NBA stars on winning teams are more likely to follow teammates on Twitter than high status players on bad teams are, according to a new study by the University of Cincinnati. UC anthropology professor Jeremy Koster examined the relationships of 330 players on 30 NBA teams who used the social network Twitter during the 2014-15 season. The study was published in the journal PLOS One.
A new University at Buffalo study finds that undermatching -- when high-performing students, often from economically-disadvantaged households, attend less competitive colleges than their qualifications permit -- correlates to another higher education dilemma: delayed graduation. The study shows that students who undermatch are less likely to graduate college within four or six years compared to peers who do not undermatch.
Rational behavior is not the only thing that keeps Russians from throwing away food; many food-handling practices have been shaped by socio-cultural factors, including the gastronomic trauma suffered in times of famine and scarcity. Valeria Erguneva and Darya Asaturyan from HSE University have studied some of the cultural attitudes towards food loss and waste in Russia.
Increased rates of active travel (e.g., walking or cycling) to school in New Zealand children and youth were associated with shorter distances to school, and neighborhoods with more connected streets, less residential density, and lower socio-economic status, reveals a new systematic meta-analysis published in Journal of Transport and Health.
The US mental health system faces considerable challenges in delivering behavioral healthcare to populations in need. In a special supplement to the American Journal of Preventive Medicine, experts focus on the key issue of behavioral health human resources for which substantial investment is needed to effect change. Articles in this issue cover research on workforce planning, service delivery and practice, and workforce preparation, and advocate for intelligent allocation of resources to ensure all clients have access to behavioral healthcare.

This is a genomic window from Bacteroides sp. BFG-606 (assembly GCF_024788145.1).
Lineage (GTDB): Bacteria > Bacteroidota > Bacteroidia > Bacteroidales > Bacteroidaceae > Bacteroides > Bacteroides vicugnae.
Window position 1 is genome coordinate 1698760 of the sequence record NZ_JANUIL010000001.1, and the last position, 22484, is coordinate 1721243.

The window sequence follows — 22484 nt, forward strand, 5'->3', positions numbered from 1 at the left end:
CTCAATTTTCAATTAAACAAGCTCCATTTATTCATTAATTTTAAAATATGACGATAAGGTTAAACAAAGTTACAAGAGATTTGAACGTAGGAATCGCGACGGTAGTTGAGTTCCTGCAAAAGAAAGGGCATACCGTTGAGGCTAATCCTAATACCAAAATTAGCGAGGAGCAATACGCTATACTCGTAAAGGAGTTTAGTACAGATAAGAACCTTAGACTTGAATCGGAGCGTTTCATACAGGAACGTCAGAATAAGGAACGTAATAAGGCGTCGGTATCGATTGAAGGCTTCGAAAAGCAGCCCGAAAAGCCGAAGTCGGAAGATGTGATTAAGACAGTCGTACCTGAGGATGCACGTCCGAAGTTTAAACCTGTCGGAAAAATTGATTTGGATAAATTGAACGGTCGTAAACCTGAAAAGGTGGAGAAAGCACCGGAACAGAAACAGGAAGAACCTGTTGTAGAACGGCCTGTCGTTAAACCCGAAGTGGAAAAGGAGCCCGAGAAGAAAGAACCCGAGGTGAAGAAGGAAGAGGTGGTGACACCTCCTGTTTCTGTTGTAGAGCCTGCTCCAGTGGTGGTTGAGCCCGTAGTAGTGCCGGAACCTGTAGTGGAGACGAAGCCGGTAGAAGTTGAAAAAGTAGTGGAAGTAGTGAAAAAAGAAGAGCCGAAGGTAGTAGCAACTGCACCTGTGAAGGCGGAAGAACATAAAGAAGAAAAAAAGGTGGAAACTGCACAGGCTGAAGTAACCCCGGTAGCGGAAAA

A new study from a research team from the Georgia Institute of Technology found that a majority of scientists disclose key details about their work informally to peers and potential collaborators ahead of publishing in a peer reviewed journal or presenting the findings publicly.
The higher the unemployment rates in Western European countries, the more likely it is that socio-political destabilization will occur. At the same time, the highest levels of unemployment in Eastern European countries are accompanied by anti-government protests of very low intensity. These conclusions have been made by experts at the Higher School of Economics in the paper 'Unemployment as a predictor of socio-political destabilization in Western and Eastern European countries.'
New research identifying climate vulnerability hotspots has found that the number of people affected by multiple climate change risks could double if the global temperature rises by 2 degrees C, compared to a rise of 1.5 degrees C.
In an article published in Nature Sustainability, scientists argues that environmental protection should be a priority for the 'Belt and Road' initiative. This Chinese project would then represent not only an investment to foster international trade but also an opportunity for sustainable development leadership. Among the team, who calls for rigorous strategic environmental and social assessments, are researchers from CIBIO-InBIO in Portugal, Martin Luther University Halle-Wittenberg and German Centre for Integrative Biodiversity Research (iDiv).
This paper examines the unintended consequences of governance and economic reform efforts in post-Mao China through ethnographic examination of state audits, market reforms, and the recent anti-corruption campaign.